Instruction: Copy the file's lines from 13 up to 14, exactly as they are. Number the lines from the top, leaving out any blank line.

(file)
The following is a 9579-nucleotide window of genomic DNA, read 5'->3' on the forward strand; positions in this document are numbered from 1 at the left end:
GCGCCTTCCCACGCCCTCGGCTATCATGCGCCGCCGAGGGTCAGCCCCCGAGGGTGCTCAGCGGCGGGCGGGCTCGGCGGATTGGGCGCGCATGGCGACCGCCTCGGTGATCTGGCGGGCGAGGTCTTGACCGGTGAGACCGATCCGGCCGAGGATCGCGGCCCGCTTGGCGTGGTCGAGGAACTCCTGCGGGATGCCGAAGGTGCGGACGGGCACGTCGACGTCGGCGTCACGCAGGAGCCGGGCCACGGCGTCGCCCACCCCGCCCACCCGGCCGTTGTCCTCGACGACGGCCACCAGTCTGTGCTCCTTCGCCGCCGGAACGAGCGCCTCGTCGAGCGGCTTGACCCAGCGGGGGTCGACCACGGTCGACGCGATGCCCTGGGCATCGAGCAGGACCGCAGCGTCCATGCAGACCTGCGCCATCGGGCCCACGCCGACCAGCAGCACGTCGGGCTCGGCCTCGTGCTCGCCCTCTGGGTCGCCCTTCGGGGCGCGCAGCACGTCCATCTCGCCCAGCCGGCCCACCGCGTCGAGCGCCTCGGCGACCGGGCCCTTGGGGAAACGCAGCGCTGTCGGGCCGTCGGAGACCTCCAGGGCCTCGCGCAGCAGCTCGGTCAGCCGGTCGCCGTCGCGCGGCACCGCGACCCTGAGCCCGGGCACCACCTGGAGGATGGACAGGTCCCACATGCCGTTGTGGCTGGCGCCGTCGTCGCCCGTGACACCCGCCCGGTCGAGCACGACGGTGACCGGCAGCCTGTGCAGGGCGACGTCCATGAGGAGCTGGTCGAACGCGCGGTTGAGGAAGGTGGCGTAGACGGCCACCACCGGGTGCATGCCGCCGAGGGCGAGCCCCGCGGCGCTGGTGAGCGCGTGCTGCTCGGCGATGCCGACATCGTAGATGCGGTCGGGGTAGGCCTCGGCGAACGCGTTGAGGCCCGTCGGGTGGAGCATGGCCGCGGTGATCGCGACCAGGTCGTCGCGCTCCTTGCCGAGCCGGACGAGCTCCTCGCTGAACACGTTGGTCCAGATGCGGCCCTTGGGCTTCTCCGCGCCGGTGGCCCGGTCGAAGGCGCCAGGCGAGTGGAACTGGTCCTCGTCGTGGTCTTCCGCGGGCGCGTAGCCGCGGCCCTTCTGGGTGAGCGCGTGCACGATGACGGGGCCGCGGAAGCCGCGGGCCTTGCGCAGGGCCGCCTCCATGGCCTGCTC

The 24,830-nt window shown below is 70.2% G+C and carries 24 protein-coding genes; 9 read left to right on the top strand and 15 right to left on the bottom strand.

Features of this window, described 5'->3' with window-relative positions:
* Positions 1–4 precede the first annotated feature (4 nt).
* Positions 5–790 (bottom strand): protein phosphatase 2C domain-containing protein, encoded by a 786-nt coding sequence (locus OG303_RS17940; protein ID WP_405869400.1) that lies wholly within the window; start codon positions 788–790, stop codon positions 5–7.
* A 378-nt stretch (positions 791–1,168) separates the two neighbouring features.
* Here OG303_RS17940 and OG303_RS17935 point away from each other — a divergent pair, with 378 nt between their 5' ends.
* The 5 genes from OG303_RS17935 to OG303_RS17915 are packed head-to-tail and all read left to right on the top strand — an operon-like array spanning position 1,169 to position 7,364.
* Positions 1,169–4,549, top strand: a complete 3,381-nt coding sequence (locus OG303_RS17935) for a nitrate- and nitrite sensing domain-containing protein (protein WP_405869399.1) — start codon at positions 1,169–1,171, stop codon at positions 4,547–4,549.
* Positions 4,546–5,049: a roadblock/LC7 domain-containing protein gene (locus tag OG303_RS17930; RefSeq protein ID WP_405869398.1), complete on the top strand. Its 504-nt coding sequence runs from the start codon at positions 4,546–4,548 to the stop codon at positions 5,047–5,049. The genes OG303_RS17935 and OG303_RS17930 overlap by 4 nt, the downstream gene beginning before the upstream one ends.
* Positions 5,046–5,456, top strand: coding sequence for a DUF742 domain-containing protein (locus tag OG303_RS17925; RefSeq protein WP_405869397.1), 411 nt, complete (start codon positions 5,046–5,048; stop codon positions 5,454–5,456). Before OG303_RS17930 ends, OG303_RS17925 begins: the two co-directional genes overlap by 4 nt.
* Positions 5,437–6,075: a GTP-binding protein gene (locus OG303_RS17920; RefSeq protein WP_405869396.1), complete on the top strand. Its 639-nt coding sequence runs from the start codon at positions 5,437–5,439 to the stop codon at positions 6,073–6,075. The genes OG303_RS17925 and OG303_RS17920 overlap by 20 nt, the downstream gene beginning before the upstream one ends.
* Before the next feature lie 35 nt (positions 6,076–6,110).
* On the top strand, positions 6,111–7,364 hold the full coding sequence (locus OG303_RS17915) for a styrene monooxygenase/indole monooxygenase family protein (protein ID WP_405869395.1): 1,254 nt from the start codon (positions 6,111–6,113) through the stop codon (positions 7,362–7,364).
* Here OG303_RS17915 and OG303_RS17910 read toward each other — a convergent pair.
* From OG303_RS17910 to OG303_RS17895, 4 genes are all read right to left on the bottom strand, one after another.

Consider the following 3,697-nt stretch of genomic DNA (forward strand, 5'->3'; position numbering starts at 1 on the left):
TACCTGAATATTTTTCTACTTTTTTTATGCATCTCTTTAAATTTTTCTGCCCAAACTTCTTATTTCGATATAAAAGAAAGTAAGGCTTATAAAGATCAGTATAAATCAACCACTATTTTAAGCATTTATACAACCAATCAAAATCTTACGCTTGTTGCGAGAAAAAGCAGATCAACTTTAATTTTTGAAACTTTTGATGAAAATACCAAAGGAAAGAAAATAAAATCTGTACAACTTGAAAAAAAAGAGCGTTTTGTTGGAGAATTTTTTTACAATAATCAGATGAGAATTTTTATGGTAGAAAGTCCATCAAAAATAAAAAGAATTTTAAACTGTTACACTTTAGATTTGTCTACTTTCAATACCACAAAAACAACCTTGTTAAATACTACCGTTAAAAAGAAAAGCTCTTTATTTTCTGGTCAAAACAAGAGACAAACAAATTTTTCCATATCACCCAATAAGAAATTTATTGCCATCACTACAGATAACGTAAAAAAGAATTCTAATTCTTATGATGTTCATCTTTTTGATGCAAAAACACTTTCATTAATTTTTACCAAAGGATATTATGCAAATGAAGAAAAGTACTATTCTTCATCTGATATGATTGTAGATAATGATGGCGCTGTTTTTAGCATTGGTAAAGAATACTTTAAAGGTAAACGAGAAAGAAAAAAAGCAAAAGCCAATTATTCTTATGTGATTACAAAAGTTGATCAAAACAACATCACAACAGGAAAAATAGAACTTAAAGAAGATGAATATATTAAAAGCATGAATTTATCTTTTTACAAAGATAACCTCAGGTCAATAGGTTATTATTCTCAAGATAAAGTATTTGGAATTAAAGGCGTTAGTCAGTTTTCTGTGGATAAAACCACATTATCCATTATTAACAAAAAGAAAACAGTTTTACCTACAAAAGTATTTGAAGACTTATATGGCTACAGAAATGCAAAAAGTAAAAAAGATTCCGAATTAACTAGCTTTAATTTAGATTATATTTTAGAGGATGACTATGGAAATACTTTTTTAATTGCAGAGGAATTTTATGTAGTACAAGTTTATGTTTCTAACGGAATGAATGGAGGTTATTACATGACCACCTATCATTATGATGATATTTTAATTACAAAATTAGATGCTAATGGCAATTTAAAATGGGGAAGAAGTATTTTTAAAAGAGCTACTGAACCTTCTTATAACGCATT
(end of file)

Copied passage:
* Positions 5,437–6,075: a GTP-binding protein gene (locus OG303_RS17920; RefSeq protein WP_405869396.1), complete on the top strand. Its 639-nt coding sequence runs from the start codon at positions 5,437–5,439 to the stop codon at positions 6,073–6,075. The genes OG303_RS17925 and OG303_RS17920 overlap by 20 nt, the downstream gene beginning before the upstream one ends.
* Before the next feature lie 35 nt (positions 6,076–6,110).